YOKOHAMA — A Yokohama-based trio of Japanese singers are racking up YouTube views and heartfelt thanks from Ukrainians after posting a video of their performance of Ukraine’s national anthem.
Speaking about the Russian invasion of Ukraine launched on February 24, Maho, the lead singer of Yokohama Sisters, told Mainichi Shimbun, “It’s very sad and I cried. By releasing the video, I want to support the peace.”
The all-female trio aims to support world peace by singing national anthems from around the world. They have previously released videos of the national anthems of countries where Yokohama has sister cities, including Manila in the Philippines, Mumbai in India and Vancouver in Canada. Odessa, a Ukrainian port city, is one of these sister cities.
Yokohama and Odessa became sister cities in 1965. As 2020 marked the 55th anniversary of the relationship, the Yokohama sisters began practicing to sing Ukraine’s national anthem. The trio had been hesitant to post the video until now because they couldn’t find anyone to check their pronunciation, but uploaded it to YouTube on February 15 in response to the growing crisis in Ukraine.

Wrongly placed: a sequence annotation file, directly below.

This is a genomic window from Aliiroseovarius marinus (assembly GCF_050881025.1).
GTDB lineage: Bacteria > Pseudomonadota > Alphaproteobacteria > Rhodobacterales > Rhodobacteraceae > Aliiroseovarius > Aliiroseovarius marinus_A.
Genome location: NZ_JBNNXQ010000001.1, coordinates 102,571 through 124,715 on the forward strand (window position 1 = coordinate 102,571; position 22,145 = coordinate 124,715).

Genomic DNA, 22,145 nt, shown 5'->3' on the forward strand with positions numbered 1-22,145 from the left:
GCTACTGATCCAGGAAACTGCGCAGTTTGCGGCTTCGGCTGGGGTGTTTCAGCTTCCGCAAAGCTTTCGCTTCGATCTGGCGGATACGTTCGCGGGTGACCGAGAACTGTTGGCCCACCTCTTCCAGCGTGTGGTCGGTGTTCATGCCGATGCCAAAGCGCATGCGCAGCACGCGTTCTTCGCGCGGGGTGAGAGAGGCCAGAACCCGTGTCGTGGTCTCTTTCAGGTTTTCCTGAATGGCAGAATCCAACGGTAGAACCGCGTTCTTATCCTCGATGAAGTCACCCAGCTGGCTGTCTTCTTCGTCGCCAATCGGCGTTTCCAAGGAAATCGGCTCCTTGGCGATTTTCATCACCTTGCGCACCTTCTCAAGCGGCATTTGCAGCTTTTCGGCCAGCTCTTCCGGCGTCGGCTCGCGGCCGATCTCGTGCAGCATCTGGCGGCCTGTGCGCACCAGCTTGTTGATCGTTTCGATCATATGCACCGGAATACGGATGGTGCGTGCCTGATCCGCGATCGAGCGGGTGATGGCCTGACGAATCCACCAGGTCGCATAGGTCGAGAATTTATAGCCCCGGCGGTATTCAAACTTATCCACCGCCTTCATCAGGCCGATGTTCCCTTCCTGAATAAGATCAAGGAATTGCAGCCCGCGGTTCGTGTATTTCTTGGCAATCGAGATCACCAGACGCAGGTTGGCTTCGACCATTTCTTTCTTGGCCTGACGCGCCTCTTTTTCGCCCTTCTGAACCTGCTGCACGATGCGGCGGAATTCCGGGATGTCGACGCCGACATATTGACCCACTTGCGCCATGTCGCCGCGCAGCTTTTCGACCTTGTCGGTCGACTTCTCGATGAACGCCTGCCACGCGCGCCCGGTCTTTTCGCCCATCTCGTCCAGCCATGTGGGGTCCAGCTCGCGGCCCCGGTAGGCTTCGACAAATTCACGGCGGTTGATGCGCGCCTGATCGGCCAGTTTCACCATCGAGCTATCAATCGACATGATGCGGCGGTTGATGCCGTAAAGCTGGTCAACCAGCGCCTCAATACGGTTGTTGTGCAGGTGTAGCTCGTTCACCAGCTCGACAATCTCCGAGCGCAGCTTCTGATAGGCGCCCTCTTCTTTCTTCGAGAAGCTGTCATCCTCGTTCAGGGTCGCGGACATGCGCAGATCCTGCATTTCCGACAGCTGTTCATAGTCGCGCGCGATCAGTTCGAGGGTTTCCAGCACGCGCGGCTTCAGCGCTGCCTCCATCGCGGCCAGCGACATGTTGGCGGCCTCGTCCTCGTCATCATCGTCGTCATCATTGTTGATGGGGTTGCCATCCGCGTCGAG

The one-minute, 14-second video features members Maho, Miwa and Ai – the latter holding a Ukrainian flag – singing in clear, beautiful voices. Ukrainian media, the Japanese Embassy in Kyiv and others posted the video on their official social media accounts and elsewhere, and it had just over 80,000 views as of February 25.
The video contains around 1,000 comments thanking the Yokohama sisters, mostly posted from Ukraine. One said, “Thank you, Japanese people. You are a true friend of Ukraine.” The city of Odessa featured the video on its official website with the following comment: “The Odessa City Council and Odesans express their gratitude to the artists and the municipality of the sister city of Yokohama for their support.”
Maho explained, “We just wanted to express our support for our partner city, and our goal was not to send a political message. But as a result, it (the video) directly reached the hearts of Ukrainians facing difficult times. I realize once again that singing a national anthem is a way of respecting this country.”
Of the February 24 invasion by the Russian army, Maho said, “I am heartbroken when I think of how the people of Odessa feel. Maybe we could go in the right direction if we work together, so we want to support peace.”
The Yokohama sisters say they plan to sing Ukrainian folk songs on a YouTube live stream on March 6.
(Japanese original by Satoru Suzuki, Yokohama Office)
YouTube video: https://www.youtube.com/watch?v=pJFU-soDQGA&t=4s